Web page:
I began this class with a love/hate relationship with my blog. I’ve never been a fan of blogging. Mainly because I never thought I had anything really important to say. But over the course of this class I’ve come to learn that my ideas as well as my classmates’ ideas are important—whether or not everyone agrees with them—it’s worth reading their blog posts.
One of my latest blog posts was on the topic of “living in the moment.” When I wrote that post, I had the mentality that technology (especially smartphones) are limiting people’s abilities to live in the now and distracting people from reality. People are too busy checking their texts/emails/Facebook notifications/tweets/etc. to appreciate each other’s company. Too busy filming concerts to enjoy the live performance in front of them. Too busy Instagramming their food to just go ahead and eat it… We’ve become a society too reliable on our phones and technology to get through our days without them.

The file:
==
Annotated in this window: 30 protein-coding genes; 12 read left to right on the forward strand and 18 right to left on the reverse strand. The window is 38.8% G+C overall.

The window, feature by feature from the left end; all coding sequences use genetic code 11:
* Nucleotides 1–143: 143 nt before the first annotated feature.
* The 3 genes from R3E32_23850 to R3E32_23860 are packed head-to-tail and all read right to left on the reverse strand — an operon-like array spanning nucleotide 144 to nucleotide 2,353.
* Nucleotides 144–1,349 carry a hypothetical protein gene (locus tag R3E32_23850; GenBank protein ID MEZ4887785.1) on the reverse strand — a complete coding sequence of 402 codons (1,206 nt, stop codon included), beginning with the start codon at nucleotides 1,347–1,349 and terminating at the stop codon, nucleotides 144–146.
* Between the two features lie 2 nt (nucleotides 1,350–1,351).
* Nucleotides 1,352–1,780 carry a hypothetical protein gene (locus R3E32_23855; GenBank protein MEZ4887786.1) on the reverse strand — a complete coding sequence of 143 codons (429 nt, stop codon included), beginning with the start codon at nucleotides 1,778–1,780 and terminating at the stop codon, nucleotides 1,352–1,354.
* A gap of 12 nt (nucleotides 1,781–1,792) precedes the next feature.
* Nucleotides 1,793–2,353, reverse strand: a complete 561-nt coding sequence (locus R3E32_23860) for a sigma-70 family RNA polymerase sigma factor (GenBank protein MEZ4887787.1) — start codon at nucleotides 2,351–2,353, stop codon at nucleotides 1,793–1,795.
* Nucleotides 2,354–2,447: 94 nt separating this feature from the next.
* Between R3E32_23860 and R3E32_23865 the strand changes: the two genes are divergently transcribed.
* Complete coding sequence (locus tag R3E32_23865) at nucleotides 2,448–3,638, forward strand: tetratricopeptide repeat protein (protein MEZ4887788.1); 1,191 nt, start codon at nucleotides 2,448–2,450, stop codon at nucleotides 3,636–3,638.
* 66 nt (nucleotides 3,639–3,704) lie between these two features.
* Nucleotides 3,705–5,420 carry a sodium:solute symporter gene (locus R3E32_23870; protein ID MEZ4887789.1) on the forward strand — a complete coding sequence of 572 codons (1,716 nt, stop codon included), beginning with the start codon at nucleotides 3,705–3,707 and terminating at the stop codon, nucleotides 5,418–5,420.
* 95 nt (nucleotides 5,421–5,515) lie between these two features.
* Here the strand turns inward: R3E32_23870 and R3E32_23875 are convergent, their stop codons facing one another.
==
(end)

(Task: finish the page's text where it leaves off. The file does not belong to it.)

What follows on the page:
Many of my classmates actually blogged about this topic—so many did that we discussed this topic in one of the following classes. That day, Professor Robinson and the class discussion he led changed my mentality about the negative implications of technology and social media. He taught me to see these things in a more positive light and to understand that social media is not limiting our ability to communicate but rather improving it. We live in an age where people are more interconnected than ever before and documenting and sharing information has never been easier. This idea inspired my final project for this class: a video about the future of social media and communication technologies. Enjoy.
But really, what are your thoughts? From this class I’ve learned that no idea is too far fetched. In Professor Robinson’s words, “predicting the future is an intelligent crapshoot.” Much of the technology that we will use in the future might be things we couldn’t even imagine. 20 years ago, would you have imagined being able to send pictures to friends that would disappear after a few seconds, Skype with someone halfway across the globe, or stream all of your favorite TV shows and movies to any of your devices? Probably not. So go ahead, let your imagination wander. You might just come up with the next best way to stay connected, share information, and make life easier.